DD hub motors have a rock solid track history for reliability..There have been a lot of reported problems with the first generation Bafang or 8Fun mid drives.. The newer ones should be better but do not have a long track record.

If one of your existing delivery bicycles is a quality piece, you can install a kit on it and save yourself some money.

It just depends what your budget is... A good ebike kit will cost 1000 to 1500 plus bike.

Golden Motors Canada has a decent reputation

Electric Rider out of Texas has a long reputation, but they are a bit pricey.

I would buy this if it was in your budget:
http://www.electricrider.com
 
Hey Chep,
We have 3 models of EG bikes that are about $800 fully built. They are only 24V 10AH Li-Ion Battery but they should be fine for what you describe. These bikes have both throttle and a simple cadence pedal assist. EG is a great value brand and even though they are not high end bikes they really service their products and are very responsive to any issues. You can find info here: For the money EG may be better than buying kits, bikes and taking the time and expense of installing, and the whole bike is cheaper than a lot of LiIOn kits. Hope that helps. Please reach out at any time. :)
 

calvin

Active Member
Hey Chep,
We have 3 models of EG bikes that are about $800 fully built. They are only 24V 10AH Li-Ion Battery but they should be fine for what you describe. These bikes have both throttle and a simple cadence pedal assist. EG is a great value brand and even though they are not high end bikes they really service their products and are very responsive to any issues. You can find info here: For the money EG may be better than buying kits, bikes and taking the time and expense of installing, and the whole bike is cheaper than a lot of LiIOn kits. Hope that helps. Please reach out at any time. :)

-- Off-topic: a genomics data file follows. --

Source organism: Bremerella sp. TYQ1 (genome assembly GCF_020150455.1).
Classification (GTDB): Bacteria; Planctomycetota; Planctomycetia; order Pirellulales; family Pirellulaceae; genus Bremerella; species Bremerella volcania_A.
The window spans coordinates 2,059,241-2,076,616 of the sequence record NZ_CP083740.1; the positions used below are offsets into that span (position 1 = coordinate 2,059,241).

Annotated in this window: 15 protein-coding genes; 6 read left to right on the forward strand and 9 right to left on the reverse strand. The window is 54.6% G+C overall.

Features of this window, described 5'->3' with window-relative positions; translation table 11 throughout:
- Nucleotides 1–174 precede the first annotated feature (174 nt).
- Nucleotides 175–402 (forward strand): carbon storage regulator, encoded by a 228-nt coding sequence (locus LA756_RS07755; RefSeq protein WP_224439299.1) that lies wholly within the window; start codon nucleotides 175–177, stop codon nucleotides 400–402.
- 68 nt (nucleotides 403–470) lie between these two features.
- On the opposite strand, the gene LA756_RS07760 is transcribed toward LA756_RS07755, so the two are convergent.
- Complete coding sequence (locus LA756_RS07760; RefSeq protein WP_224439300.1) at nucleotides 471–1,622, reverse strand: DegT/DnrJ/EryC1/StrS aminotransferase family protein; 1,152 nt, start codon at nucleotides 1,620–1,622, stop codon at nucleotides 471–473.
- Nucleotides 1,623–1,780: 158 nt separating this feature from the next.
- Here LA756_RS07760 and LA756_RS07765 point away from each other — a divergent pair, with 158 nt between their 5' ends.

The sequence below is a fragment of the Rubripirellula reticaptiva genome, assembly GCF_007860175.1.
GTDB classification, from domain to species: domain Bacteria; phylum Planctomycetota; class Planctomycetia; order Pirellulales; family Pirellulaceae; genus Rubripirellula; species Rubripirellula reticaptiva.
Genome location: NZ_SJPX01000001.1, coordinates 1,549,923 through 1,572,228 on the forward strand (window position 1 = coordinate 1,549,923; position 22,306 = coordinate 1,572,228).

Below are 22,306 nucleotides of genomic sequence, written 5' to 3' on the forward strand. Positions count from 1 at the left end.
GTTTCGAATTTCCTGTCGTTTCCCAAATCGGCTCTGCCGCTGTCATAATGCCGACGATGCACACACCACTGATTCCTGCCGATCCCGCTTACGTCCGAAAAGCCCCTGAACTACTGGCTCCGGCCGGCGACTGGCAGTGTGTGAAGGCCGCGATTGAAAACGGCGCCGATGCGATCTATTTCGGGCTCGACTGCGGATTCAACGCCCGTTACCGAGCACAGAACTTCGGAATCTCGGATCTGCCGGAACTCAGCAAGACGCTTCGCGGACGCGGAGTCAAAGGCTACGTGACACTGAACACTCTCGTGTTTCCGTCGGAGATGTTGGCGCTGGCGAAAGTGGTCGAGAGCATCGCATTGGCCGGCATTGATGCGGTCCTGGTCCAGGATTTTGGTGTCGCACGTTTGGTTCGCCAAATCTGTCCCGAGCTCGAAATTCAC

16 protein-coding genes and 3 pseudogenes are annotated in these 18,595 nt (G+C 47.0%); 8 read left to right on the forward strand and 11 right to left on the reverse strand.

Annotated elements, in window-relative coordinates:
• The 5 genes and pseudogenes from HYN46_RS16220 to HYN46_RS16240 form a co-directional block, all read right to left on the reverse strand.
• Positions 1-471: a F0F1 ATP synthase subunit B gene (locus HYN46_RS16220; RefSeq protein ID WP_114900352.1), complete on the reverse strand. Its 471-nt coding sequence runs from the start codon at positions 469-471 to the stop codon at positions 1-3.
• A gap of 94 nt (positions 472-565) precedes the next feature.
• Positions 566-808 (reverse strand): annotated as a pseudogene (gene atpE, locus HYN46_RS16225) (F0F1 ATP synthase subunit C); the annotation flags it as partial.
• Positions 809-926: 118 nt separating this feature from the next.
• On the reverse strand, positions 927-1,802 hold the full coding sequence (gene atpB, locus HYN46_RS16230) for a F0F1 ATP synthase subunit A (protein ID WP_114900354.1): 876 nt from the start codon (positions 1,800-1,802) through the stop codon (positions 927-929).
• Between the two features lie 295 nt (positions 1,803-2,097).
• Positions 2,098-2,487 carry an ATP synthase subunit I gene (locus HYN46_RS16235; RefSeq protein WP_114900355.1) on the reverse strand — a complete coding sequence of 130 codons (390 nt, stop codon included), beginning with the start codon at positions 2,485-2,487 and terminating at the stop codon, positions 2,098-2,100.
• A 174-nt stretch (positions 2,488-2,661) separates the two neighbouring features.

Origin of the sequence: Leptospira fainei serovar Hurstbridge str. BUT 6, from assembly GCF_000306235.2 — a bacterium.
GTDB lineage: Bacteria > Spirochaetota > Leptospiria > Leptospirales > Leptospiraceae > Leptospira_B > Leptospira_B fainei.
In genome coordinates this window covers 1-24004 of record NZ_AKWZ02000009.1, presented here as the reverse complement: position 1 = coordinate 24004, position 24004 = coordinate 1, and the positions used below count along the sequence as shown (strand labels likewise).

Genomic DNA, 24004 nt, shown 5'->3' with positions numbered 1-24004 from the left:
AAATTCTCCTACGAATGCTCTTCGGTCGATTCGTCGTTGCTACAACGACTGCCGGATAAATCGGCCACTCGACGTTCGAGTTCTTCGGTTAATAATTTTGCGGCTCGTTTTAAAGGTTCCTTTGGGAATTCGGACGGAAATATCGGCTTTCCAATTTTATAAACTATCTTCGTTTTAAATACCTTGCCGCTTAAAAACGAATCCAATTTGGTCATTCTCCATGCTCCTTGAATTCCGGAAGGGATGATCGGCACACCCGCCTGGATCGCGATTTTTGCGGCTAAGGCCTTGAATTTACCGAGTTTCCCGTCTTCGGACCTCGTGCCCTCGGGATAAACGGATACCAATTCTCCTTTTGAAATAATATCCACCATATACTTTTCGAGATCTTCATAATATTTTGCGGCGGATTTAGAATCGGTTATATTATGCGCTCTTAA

Sorry about disagreeing with you here, but he is going to need a fleet of at least 48 volt, 500 watt perhaps 750 watt motored ebikes with matching 48 volt 15 amp hour batteries. This will get the acceleration to get through intersections without holding up traffic. He will also need several batteries per bike, all being charged up and ready to go. Each battery is only good for about 1.5 hours of riding, and even that is stretching the specs, since the lithium ion battery is not to be discharged anywhere near completely. This coupled with the off grid, solar cell ideal, makes the whole plan/idea a bit sketchy to me. Got big plans? Test the plan out on a small scale first. If you make a mistake, its a small one. Buy just one ebike. See how it goes. I still like the Currie Metro. Though it is available in 36v only.
 
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DashRiprock

Active Member
I look at the last two posts and hope that the (ensuing) discussion can be referenced later. Cost vs power vs 'how much will you (or force someone in your employ) pedal'.
I also can't imagine that this argument isn't the same in Europe or anywhere else where cargo is hauled commonly with overall quality of the wear components (obviously more stress) front and center in the debate as well.
 

calvin

Active Member
I look at the last two posts and hope that the (ensuing) discussion can be referenced later. Cost vs power vs 'how much will you (or force someone in your employ) pedal'.
I also can't imagine that this argument isn't the same in Europe or anywhere else where cargo is hauled commonly with overall quality of the wear components (obviously more stress) front and center in the debate as well.
And the United States of Europe has limited their motors to 250 watts!